...And this adult Olive-sided Flycatcher from August 18th.
We banded three Yellow Palm Warblers this season, all of them in the month of October [7, 19 (pictured, adult) and 25].
We also banded three Orange-crowned Warblers that same month; two of them we were able to recapture. The first (pictured, an adult) was banded on October 11th and recaught on the 13th and the 18th. The second was banded on October 18 and recaught on the 19th and the last showed up in our nets on October 23rd. The latter two were both hatch-year birds.
Since the Orange-crowned warbler we photographed was an adult, the orange in the crown was quite extensive, as seen here.
Our one and only Yellow-breasted Chat, a hatch-year male, was banded on October 9th.
Banded on September 15, this was our first Red-breasted Nuthatch since January 25, 2013. Red-breasted Nuthatches are a relatively rare catch for us except during "irruptive" years when northern seed eaters (finches, crossbills, grosbeaks and nuthatches) move farther south in search of food. In the fall/winter of 2012-13, we banded four Red-breasted Nuthatches. Two of those hung around the lab for a time— one individual was banded October 8 and recaught six more times, the last on November 6th; the second, banded December 4 was recaught five times that month. Sadly, we only saw this year’s hatch-year male on this one occasion.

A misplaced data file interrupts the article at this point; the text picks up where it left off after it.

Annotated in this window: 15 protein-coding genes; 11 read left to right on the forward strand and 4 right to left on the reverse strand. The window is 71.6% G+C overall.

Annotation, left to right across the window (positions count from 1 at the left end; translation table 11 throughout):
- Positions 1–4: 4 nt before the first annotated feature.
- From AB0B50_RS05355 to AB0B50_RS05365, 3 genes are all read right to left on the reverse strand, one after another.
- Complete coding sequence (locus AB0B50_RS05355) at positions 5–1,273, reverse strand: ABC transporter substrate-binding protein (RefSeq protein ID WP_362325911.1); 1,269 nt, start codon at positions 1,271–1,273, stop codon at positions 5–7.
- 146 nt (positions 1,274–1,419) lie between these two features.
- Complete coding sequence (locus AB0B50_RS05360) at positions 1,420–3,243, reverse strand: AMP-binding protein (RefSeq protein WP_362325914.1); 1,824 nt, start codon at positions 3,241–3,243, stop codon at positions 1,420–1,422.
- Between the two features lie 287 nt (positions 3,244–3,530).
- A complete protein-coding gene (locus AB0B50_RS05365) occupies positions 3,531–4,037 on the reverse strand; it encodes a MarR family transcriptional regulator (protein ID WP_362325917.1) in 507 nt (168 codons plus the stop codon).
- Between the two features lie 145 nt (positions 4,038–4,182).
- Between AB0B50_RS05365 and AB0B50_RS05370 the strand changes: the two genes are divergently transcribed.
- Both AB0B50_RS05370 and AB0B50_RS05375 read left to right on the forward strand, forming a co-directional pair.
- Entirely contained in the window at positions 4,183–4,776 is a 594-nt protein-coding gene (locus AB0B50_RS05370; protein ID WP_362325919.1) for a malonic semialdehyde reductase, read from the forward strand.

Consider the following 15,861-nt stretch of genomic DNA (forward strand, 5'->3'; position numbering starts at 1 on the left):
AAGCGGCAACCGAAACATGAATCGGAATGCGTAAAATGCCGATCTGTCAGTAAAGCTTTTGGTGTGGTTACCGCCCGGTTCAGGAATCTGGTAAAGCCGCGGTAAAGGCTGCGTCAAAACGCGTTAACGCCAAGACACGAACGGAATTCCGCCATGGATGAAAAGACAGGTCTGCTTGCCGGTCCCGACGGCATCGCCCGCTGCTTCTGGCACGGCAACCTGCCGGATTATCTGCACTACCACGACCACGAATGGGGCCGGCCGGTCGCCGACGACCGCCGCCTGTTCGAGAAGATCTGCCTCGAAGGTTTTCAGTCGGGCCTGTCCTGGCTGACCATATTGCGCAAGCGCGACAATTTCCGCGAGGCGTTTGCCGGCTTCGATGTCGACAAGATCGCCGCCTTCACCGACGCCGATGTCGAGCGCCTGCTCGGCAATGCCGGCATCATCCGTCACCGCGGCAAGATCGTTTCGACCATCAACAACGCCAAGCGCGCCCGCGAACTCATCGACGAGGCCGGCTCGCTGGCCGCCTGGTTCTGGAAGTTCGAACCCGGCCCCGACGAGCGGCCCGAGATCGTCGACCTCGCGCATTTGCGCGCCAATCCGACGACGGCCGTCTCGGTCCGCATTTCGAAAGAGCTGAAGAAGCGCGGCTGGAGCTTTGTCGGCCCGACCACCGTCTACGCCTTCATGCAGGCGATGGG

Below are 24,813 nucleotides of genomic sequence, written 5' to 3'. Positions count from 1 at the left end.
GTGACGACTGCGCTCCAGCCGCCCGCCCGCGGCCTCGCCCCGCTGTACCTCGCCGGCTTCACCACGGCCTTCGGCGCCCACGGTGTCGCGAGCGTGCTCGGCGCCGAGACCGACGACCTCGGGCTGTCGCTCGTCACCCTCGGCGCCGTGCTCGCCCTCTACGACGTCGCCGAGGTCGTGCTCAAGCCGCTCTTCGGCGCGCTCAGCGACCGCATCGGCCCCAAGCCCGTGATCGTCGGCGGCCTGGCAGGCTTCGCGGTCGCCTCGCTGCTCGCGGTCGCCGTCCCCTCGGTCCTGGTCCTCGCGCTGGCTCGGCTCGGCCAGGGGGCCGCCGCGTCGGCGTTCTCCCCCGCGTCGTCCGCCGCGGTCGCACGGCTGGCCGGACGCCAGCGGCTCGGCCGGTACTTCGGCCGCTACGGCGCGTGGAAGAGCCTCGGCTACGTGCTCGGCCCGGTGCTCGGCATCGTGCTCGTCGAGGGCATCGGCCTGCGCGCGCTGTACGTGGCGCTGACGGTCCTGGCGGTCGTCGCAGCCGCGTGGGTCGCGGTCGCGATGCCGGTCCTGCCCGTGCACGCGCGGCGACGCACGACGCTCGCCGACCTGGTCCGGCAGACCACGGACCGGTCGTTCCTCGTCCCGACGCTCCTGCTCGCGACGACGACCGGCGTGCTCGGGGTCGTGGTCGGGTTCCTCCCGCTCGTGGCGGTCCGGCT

While not an uncommon capture for us, we did see a lot more ovenbirds. Our long-term (Fall) average for this species is 60; this Fall we banded more than twice that, 137! Other species that showed up in good numbers were Blue Jays (34; Fall mean= 13) and Swainson’s Thrushes (593, also more than twice our Fall average of 222).
In a year in which we had the warmest month on record (July 2016) and an unseasonably warm early-October, we banded several late migrants, including this young male Scarlet Tananger from October 16. This individual was the latest we've had in 37 years and tied for the second-latest we've ever caught (other late captures include 10/16/1979 and 10/26/1998).